I agree with Mr Davies that it is not for the court to sit in judgment on matters of religion or belief. However, I also agree with Mr Brindle that the test for justifying prima facie discrimination cannot be entirely subjective. This is because the Regulations must be construed consistently with the Directive. It seems to me to be reasonably clear that para. 1 of Article 4 of the Directive is the source of para. (2) of reg. 7 because they both refer to a genuine and determining occupational requirement. In these circumstances para. 2 must be the source of para. (3) of the regulation, with the result that the expression ‘genuine occupational requirement’ must (either alone or together with proportionality in requirement (3)) have been intended to reflect the expression ‘genuine, legitimate and justified occupational requirement’ in para. 2 of Article 4 of the Directive. If the legitimacy or justification of a requirement were assessed purely by reference to the subjective view of the employer, they would add nothing to the stipulation that a requirement be genuine. In my view, whether or not a particular religion or belief is a legitimate and justified requirement of an occupation is an objective question for the court. This is not however as strict a test as that applied under reg. 7(2), namely that a particular religion or belief is an essential requirement for the job. As I see it, the question is simply whether in all the circumstances of the case the requirement that the arbitrators should be respected members of the Ismaili community was, not only genuine, but legitimate and justified.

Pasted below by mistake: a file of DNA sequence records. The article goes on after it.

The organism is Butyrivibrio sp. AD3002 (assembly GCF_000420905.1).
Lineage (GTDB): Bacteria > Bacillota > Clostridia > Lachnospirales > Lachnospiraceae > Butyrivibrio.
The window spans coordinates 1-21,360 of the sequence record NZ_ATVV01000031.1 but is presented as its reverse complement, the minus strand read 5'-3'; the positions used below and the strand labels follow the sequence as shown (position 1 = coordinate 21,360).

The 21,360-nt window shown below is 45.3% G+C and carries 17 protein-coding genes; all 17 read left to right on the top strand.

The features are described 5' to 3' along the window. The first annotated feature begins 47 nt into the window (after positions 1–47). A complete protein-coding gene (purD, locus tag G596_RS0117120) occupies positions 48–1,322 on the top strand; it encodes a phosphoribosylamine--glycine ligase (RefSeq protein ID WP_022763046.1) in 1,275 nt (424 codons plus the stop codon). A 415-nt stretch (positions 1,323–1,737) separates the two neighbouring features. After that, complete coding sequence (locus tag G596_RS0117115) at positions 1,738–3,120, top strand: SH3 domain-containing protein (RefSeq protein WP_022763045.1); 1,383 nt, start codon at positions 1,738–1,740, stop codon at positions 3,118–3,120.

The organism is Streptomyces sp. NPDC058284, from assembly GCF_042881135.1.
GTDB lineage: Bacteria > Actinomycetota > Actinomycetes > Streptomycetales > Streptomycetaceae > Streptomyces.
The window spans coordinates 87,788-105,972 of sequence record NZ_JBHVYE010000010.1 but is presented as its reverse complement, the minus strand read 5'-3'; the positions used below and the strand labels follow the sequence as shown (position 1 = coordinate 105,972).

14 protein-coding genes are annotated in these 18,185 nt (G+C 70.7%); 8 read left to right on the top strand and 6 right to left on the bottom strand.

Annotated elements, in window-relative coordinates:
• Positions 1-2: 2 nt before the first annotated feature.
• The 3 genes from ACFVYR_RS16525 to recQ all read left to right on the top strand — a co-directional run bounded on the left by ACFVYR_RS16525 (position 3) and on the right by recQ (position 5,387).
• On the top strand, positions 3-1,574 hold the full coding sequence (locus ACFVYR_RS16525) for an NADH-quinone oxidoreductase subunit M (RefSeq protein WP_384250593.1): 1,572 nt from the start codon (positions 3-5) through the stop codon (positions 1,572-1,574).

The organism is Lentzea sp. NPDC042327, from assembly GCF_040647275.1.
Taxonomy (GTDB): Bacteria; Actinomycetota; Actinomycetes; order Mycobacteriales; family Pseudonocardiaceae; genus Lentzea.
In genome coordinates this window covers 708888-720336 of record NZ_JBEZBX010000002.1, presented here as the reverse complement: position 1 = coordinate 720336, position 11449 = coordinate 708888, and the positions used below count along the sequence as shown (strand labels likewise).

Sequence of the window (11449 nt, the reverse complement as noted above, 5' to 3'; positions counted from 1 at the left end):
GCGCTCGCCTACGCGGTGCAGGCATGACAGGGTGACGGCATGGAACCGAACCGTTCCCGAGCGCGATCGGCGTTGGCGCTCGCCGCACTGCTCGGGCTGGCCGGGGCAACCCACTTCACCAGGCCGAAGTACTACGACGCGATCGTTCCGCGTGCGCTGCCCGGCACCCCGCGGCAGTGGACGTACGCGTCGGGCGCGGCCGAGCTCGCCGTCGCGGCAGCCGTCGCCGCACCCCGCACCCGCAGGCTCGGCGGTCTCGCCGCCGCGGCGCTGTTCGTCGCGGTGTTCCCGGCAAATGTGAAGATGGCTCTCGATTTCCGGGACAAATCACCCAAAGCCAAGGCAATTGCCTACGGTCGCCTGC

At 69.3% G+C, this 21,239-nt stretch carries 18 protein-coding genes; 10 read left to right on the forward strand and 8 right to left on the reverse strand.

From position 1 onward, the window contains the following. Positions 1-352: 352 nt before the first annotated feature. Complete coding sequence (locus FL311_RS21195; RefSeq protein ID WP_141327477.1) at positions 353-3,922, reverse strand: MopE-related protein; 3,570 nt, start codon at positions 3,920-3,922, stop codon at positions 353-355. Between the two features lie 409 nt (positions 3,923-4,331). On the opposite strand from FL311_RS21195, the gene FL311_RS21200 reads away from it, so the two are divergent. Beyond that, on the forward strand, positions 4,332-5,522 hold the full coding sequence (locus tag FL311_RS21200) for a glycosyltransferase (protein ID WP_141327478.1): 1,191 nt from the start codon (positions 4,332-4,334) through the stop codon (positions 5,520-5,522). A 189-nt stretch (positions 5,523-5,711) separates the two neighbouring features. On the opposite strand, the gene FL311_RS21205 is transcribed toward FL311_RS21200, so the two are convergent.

The SC held that, had the regulations applied, the requirement for any arbitrator appointed to be from the ‘Ismaili community’ would have fallen within the (then) reg 7(3) of the Religion and Belief Regulations 2003 exception for genuine occupational requirements. The question of whether a particular religion or belief was a legitimate and justified requirement of an occupation was an objective question for the court, and the judge at first instance had been correct to find that there was, in the Ismaili community, an enthusiasm for keeping dispute resolution within the community that amounted to an ‘ethos based on religion’.